Designing balloons worthy for the Macy’s Thanksgiving Day Parade and constructing a house that could withstand the big bad wolf’s huffing and puffing are just two applications of STEAM that Western Wayne teachers tested out in their classrooms this year.
Elizabeth Watson, Western Wayne principal of STEAM, explained how STEAM is working at the district this year. Watson was recently selected STEAM Ambassador for the Commonwealth of Pennsylvania.
“I have been working in the classrooms with teachers and designing lessons to help them come up with other ideas on their own,” Watson said. “It all boils down to project-based learning.”
Western Wayne fifth grade teacher Joanne Connolly did a STEAM project with her students at Evergreen Elementary that was a week-long problem-solving activity called “Balloons Over Broadway.”
Connolly described the event. “Due to a helium shortage, the students were then tasked with engineering a new way to keep the balloons afloat without helium,” she said. “We incorporated science by learning about the properties of helium and its importance in many applications other than balloons. Students learned that helium is used in the cooling process for the magnets in an MRI machine, for example.”
Connolly gave more information about the week-long event. “Students then worked in small groups to engineer a design to keep their balloon afloat,” she said. “Next, a parade was held, and students then voted for the most creative balloon and the most functional design.”
Connolly and her students were both very excited about the results of their STEAM project.
“As a teacher it is exciting to watch the students problem-solve and work collaboratively for a common goal,” she explained. “The incorporation of STEAM into our classrooms has sparked a new excitement for learning, tremendous conversations, and more students getting to share their unique talents.”
Watson agrees that the STEAM lessons this year are really engaging the students.
“Kids are loving the things we are doing,” Watson explained. “It is good motivation for them to work hard in class.”
Another Western Wayne elementary school teacher Sarah Wood, from Robert D. Wilson Elementary, has also been incorporating STEAM in her classroom.
Wood explained how the students did a The Three Little Pigs unit and used STEAM. “We start each unit reading the book, then identifying a problem or science element,” she explained. “After The Three Little Pigs, we talked about wind and what made the different materials in the book hardier to the wolf’s attempts at knocking them down.”
Wood further explained the students’ STEAM work. “The students then experimented with hay, sticks, and bricks to see which were more easily blown away by their breath. Their final project was to build a house that could stay standing when blown with a hair dryer.”
Wood’s students also completed another STEAM project.
“The second unit was the Gruffalo. Students programmed robot mice to make their way through a maze and past the characters that wanted to hunt it down,” she explained. “We started the programming with paper arrows, then gradually introduced punching code into the mice.”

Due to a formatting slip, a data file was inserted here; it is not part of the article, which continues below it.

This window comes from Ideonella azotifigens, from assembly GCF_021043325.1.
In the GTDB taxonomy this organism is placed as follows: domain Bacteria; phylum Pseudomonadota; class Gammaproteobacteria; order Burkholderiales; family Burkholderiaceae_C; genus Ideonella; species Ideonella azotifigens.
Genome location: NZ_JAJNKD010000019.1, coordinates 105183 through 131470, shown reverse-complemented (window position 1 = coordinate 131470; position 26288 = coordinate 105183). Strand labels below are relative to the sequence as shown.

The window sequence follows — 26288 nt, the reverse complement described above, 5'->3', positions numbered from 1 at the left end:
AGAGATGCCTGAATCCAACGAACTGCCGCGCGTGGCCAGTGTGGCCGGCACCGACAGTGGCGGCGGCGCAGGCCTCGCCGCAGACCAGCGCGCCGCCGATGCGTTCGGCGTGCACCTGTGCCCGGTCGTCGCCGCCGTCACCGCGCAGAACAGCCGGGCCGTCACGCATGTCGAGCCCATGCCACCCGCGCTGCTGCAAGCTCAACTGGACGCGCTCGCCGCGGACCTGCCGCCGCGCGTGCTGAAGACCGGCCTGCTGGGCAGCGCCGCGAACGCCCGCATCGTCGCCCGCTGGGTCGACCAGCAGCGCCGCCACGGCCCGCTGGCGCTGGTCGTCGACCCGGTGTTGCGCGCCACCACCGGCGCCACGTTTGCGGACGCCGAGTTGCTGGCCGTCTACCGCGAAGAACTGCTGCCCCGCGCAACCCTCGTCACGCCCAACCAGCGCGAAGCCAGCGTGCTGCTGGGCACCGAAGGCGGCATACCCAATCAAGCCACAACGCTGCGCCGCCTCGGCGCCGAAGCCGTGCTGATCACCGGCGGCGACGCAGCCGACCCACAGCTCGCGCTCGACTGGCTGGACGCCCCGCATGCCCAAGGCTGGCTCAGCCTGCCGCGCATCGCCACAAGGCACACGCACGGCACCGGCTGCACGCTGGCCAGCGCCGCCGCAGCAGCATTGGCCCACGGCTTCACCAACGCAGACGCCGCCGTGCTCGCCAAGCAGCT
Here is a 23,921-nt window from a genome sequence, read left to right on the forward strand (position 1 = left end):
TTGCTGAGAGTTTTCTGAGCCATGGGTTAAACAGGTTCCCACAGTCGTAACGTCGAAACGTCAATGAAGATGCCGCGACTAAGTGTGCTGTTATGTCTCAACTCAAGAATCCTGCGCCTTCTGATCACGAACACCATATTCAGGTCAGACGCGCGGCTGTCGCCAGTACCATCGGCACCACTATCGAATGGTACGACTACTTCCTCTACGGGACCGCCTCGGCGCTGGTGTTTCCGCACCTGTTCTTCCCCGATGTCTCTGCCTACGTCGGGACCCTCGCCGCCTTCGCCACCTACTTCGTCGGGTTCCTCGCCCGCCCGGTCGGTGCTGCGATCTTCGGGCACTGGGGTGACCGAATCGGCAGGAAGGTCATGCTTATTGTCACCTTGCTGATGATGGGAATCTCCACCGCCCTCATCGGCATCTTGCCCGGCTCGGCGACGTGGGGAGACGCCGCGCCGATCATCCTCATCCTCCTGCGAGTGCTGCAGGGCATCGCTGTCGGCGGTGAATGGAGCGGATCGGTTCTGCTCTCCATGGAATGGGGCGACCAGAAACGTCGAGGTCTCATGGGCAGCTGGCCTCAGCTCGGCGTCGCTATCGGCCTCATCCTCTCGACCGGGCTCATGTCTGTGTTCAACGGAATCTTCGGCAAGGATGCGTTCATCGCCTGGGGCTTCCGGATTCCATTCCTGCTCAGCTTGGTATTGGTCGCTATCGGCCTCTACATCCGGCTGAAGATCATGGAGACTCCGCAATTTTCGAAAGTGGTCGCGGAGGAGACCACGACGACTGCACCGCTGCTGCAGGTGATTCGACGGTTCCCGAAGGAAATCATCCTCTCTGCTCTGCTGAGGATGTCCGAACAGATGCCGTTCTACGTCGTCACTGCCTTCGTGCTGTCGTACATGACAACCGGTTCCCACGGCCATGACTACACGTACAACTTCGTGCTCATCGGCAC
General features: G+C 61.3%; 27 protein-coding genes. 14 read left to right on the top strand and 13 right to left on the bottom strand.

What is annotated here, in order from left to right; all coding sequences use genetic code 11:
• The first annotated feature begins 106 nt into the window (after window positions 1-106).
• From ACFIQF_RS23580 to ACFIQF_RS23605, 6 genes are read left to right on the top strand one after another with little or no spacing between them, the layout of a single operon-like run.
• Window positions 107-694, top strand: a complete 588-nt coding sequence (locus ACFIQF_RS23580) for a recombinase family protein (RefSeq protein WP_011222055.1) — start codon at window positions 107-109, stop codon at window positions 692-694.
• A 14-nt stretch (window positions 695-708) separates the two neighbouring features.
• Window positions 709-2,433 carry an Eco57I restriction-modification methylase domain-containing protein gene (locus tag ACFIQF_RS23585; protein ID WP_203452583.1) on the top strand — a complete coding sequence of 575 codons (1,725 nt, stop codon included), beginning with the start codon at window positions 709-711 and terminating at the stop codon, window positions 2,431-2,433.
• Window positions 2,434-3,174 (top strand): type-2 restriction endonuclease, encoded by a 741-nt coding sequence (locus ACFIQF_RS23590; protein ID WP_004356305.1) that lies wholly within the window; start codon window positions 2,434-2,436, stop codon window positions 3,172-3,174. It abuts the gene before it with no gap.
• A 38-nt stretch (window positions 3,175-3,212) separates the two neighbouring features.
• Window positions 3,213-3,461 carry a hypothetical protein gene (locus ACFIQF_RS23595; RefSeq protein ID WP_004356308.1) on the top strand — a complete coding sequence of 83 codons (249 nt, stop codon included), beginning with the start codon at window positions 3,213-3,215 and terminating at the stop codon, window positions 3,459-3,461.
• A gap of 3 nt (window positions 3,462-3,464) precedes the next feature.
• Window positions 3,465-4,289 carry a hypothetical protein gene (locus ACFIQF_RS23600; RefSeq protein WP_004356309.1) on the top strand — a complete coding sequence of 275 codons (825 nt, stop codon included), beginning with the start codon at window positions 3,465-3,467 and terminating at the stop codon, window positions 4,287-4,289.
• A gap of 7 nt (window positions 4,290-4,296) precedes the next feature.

In addition, Wood described another STEAM project in her class.
“Another unit was on the Gruffalo’s Child. In this unit, we looked at shadows,” she explained. “We experimented with making shadows on the wall and then built a shadow box theater from cereal boxes and wax paper to retell the story to the parents.”
Wood truly believes that her students benefit from STEAM.
“I believe that STEAM can give different students a chance to shine,” Wood explained. “I did a coding lesson with first grade this year as part of the Pennsylvania CS grant initiative, and it was fun to see students who struggle with reading or math discover that part of learning that comes naturally to them. They became the experts to their friends and were able to be the ones who shared knowledge instead of being the receiver.”
Watson is thrilled that students in Wood’s classes and so many others in the Western Wayne School District are benefiting from learning through STEAM. She explained that thinking through STEAM lessons can be helpful to students in today’s day and age.
“Today’s students understand what ‘debugging’ means,” Watson explained. “Through STEAM students learn that stumbling blocks are part of the process of learning. They essentially learn about revision and how sometimes the only way to fix or improve something is by toiling and persevering through it. Creating inventions in the real world is a process that takes years, and students can learn this concept through STEAM.”
Watson feels excited that so many Western Wayne students are being exposed to lessons and projects associated with skills needed for possible careers in STEAM areas that they may want to pursue.
“There are so many jobs that are available in technology fields, engineering fields, etc.,” Watson said. “The sooner they get a feel for what they like then we can tie it in other places and set them on a career path early on.”